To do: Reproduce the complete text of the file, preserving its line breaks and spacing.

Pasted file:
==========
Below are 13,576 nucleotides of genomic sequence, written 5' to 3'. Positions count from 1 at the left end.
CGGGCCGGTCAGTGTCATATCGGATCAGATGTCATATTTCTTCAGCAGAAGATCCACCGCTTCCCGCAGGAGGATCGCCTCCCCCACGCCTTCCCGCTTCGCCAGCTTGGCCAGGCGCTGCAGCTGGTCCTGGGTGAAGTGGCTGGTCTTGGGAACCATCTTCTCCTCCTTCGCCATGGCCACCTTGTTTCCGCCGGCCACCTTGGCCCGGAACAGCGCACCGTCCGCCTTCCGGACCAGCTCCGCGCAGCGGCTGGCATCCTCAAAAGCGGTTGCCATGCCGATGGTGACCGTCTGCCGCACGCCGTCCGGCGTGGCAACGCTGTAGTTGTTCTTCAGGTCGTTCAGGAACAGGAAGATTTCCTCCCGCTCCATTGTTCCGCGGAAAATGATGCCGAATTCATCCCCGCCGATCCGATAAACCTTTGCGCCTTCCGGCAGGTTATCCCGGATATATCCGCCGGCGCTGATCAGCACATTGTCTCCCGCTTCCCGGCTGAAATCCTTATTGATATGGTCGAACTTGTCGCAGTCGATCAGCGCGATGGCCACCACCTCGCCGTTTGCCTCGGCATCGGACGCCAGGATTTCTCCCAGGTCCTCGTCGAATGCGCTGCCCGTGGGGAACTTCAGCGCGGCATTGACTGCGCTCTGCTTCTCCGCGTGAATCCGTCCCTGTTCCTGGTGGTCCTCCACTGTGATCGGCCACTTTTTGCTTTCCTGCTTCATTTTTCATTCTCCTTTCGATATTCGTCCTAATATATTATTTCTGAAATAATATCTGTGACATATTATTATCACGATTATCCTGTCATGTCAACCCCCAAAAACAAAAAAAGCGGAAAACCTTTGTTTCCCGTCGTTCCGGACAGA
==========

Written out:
Below are 13,576 nucleotides of genomic sequence, written 5' to 3'. Positions count from 1 at the left end.
CGGGCCGGTCAGTGTCATATCGGATCAGATGTCATATTTCTTCAGCAGAAGATCCACCGCTTCCCGCAGGAGGATCGCCTCCCCCACGCCTTCCCGCTTCGCCAGCTTGGCCAGGCGCTGCAGCTGGTCCTGGGTGAAGTGGCTGGTCTTGGGAACCATCTTCTCCTCCTTCGCCATGGCCACCTTGTTTCCGCCGGCCACCTTGGCCCGGAACAGCGCACCGTCCGCCTTCCGGACCAGCTCCGCGCAGCGGCTGGCATCCTCAAAAGCGGTTGCCATGCCGATGGTGACCGTCTGCCGCACGCCGTCCGGCGTGGCAACGCTGTAGTTGTTCTTCAGGTCGTTCAGGAACAGGAAGATTTCCTCCCGCTCCATTGTTCCGCGGAAAATGATGCCGAATTCATCCCCGCCGATCCGATAAACCTTTGCGCCTTCCGGCAGGTTATCCCGGATATATCCGCCGGCGCTGATCAGCACATTGTCTCCCGCTTCCCGGCTGAAATCCTTATTGATATGGTCGAACTTGTCGCAGTCGATCAGCGCGATGGCCACCACCTCGCCGTTTGCCTCGGCATCGGACGCCAGGATTTCTCCCAGGTCCTCGTCGAATGCGCTGCCCGTGGGGAACTTCAGCGCGGCATTGACTGCGCTCTGCTTCTCCGCGTGAATCCGTCCCTGTTCCTGGTGGTCCTCCACTGTGATCGGCCACTTTTTGCTTTCCTGCTTCATTTTTCATTCTCCTTTCGATATTCGTCCTAATATATTATTTCTGAAATAATATCTGTGACATATTATTATCACGATTATCCTGTCATGTCAACCCCCAAAAACAAAAAAAGCGGAAAACCTTTGTTTCCCGTCGTTCCGGACAGA